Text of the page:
The KKNK was one of the first South African festivals to make the decision to cancel their live festival event in 2020 and to shift online to a virtual festival format in 2020 and 2021. The virtual 2020 KKNK offered a comprehensive programme including theatre, dance, music, a virtual art gallery, poetry and artist discussions. To account for restrictions on travel, the KKNK introduced short films to their festival content along with a number of online community projects. With physical location and timeframes no longer an issue in the online environment, festival activities were offered throughout the year. In 2021 with safety concerns around live gatherings and lockdown restrictions still in place, the KKNK continued with the virtual festival format as their main offering and also hosted some small COVID-compliant live events for a hybrid festival format. To increase the accessibility of online theatre shows, the KKNK has partnered with VIA, an Afrikaans television channel available to subscribers, to air four theatre productions.
Marketing poster for KKNK Oraloor (everywhere), the 2021 virtual edition of the KKNK. The festival attempted to reach audiences wherever they were and content would be accessible “on television, on the silver screen and even in the palm of your hand”
Data were collected via an online audience survey, focus groups discussions with festival organisers and sponsors, and a “Letters from the Future” project.
64% of the survey respondents had attended the KKNK 4 or more times before, highlighting that the festival was able to retain a large portion of the loyal audience during the transition to an online medium. The festival also managed to attract new audience members (14%) who had not attended any form of the KKNK prior to 2021. During 2020, the most popular event attend at the virtual KKNK was the Virtual Art Gallery (60%) whereas in 2021, theatre (76%) and music productions (65%) were the most attended events by the survey respondents. Most of the events were rated as “good” or “excellent”. 82% of the participants agreed or strongly agreed that the KKNK helped them better understand and enjoy arts and culture within a South African context.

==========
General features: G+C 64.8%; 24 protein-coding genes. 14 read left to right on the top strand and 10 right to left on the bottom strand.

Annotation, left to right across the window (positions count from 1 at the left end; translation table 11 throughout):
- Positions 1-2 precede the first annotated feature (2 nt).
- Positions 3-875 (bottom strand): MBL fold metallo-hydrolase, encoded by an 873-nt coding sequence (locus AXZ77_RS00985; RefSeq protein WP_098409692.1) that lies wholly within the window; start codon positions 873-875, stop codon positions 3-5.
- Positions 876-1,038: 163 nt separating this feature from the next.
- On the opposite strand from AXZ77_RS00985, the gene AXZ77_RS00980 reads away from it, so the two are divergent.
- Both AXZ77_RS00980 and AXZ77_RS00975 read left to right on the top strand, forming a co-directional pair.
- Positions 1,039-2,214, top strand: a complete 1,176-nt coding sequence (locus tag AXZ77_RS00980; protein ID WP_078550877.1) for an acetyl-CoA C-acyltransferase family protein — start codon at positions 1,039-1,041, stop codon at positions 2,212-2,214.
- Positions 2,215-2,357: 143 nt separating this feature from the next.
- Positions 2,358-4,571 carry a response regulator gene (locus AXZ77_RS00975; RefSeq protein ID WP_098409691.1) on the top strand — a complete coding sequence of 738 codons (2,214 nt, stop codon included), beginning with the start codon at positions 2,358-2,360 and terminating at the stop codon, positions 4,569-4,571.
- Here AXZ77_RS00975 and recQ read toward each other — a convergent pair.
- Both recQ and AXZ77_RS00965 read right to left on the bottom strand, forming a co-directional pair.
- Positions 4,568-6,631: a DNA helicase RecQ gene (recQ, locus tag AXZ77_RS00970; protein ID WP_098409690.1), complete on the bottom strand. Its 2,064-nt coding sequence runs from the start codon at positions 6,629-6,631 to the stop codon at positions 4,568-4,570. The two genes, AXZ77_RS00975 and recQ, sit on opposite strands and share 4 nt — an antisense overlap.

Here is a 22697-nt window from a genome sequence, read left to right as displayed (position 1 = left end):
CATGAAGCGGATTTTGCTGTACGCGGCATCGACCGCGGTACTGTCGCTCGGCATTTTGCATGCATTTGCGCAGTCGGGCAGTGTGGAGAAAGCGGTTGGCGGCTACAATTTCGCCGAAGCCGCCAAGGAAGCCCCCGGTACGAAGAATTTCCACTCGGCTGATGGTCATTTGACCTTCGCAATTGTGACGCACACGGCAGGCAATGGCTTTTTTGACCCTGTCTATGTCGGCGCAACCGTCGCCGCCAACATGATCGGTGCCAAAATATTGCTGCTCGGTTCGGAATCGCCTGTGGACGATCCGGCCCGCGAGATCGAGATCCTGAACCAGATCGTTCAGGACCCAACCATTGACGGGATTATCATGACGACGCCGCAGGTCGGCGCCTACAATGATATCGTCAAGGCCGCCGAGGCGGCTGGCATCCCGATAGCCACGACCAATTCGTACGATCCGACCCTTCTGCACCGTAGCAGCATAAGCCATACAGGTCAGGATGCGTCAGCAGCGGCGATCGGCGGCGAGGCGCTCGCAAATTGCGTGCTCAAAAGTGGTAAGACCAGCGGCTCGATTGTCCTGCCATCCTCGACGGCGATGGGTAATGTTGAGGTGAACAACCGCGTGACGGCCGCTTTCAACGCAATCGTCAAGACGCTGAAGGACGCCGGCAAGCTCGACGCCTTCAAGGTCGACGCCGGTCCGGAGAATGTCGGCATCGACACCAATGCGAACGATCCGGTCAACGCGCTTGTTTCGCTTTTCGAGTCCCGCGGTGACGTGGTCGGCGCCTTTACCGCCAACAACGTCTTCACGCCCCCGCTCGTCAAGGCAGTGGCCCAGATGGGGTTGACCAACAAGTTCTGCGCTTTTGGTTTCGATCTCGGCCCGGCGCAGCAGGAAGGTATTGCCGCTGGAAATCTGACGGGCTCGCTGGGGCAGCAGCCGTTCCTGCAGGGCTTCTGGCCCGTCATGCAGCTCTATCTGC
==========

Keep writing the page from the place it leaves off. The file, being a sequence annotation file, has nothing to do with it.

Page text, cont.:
The website received the most “excellent” ratings (41%), which is a good sign since the KKNK invested in updating their website to enhance performance and end-user experience. This was one of the strengths of the KKNK’s virtual adaptation compared to some other South African festivals who struggled with their websites. However, it should be remembered that the digital divide in South Africa means that it is difficult for audiences and artists to make the shift to online participation in arts festivals.